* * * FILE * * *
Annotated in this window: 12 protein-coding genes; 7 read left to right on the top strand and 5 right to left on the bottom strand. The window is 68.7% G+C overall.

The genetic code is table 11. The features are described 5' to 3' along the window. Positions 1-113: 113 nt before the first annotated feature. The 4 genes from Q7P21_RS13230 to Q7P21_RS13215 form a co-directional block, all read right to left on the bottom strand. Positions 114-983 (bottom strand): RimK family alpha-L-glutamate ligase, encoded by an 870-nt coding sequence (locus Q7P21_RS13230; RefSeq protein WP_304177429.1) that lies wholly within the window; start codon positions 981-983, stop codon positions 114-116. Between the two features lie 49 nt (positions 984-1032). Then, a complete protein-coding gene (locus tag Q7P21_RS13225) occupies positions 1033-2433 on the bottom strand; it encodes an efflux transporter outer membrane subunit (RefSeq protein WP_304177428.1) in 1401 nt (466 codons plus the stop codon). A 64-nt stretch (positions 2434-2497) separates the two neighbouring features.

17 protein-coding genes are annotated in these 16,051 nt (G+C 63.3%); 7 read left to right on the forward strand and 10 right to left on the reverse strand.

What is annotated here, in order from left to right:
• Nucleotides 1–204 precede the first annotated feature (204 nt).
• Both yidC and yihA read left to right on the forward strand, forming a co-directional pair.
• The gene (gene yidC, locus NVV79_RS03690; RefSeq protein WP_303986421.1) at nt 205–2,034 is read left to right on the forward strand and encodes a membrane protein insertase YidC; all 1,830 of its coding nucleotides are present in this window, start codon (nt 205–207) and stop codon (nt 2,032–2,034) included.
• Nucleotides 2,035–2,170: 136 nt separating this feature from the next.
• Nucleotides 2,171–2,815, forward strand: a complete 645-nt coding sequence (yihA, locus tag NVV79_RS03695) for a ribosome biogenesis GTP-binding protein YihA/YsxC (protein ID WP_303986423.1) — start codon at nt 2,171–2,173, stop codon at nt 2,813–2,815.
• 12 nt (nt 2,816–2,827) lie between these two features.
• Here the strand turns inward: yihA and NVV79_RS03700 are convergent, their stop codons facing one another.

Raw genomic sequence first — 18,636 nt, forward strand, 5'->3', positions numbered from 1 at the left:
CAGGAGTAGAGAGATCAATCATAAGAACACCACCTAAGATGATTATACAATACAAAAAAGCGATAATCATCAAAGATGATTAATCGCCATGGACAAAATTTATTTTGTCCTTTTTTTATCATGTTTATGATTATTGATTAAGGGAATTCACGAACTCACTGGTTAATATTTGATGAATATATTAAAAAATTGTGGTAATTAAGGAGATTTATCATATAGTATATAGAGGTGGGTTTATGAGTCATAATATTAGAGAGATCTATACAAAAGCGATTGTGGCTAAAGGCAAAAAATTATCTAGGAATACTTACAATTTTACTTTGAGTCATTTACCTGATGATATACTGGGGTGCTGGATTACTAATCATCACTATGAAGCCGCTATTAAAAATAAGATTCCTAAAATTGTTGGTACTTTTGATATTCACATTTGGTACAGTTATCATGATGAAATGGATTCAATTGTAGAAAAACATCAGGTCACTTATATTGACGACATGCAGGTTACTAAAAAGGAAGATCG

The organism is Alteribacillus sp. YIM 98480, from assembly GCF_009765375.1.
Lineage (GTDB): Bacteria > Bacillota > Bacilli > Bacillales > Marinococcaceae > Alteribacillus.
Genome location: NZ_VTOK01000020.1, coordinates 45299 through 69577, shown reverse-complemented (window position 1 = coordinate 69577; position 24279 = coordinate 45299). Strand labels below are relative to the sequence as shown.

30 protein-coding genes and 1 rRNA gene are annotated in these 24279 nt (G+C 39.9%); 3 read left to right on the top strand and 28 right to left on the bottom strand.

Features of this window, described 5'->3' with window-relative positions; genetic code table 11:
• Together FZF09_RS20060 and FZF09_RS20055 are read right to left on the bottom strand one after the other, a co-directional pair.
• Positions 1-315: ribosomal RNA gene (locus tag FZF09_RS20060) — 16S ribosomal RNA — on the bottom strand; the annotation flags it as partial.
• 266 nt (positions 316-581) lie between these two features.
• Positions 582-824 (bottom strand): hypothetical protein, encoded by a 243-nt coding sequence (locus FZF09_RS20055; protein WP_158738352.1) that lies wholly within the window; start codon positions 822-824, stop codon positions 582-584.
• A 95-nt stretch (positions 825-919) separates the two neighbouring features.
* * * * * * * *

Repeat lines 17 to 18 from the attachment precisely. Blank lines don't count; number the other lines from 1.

30 protein-coding genes and 1 rRNA gene are annotated in these 24279 nt (G+C 39.9%); 3 read left to right on the top strand and 28 right to left on the bottom strand.

Features of this window, described 5'->3' with window-relative positions; genetic code table 11: